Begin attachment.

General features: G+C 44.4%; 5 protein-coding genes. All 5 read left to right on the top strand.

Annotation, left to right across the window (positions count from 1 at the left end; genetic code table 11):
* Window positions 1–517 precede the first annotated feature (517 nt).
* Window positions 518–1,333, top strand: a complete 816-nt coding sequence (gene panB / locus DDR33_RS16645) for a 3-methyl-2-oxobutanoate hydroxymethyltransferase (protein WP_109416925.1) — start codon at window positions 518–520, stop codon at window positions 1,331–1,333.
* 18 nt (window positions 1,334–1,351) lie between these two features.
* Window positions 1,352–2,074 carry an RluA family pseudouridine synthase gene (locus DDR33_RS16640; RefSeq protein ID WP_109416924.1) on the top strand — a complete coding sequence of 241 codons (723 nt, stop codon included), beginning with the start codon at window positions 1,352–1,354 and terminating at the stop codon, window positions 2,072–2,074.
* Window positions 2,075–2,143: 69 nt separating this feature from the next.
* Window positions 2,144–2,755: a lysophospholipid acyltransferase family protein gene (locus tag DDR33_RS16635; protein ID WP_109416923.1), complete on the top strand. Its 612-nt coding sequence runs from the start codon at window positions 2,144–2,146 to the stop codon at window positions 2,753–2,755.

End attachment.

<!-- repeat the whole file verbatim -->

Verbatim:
General features: G+C 44.4%; 5 protein-coding genes. All 5 read left to right on the top strand.

Annotation, left to right across the window (positions count from 1 at the left end; genetic code table 11):
* Window positions 1–517 precede the first annotated feature (517 nt).
* Window positions 518–1,333, top strand: a complete 816-nt coding sequence (gene panB / locus DDR33_RS16645) for a 3-methyl-2-oxobutanoate hydroxymethyltransferase (protein WP_109416925.1) — start codon at window positions 518–520, stop codon at window positions 1,331–1,333.
* 18 nt (window positions 1,334–1,351) lie between these two features.
* Window positions 1,352–2,074 carry an RluA family pseudouridine synthase gene (locus DDR33_RS16640; RefSeq protein ID WP_109416924.1) on the top strand — a complete coding sequence of 241 codons (723 nt, stop codon included), beginning with the start codon at window positions 1,352–1,354 and terminating at the stop codon, window positions 2,072–2,074.
* Window positions 2,075–2,143: 69 nt separating this feature from the next.
* Window positions 2,144–2,755: a lysophospholipid acyltransferase family protein gene (locus tag DDR33_RS16635; protein ID WP_109416923.1), complete on the top strand. Its 612-nt coding sequence runs from the start codon at window positions 2,144–2,146 to the stop codon at window positions 2,753–2,755.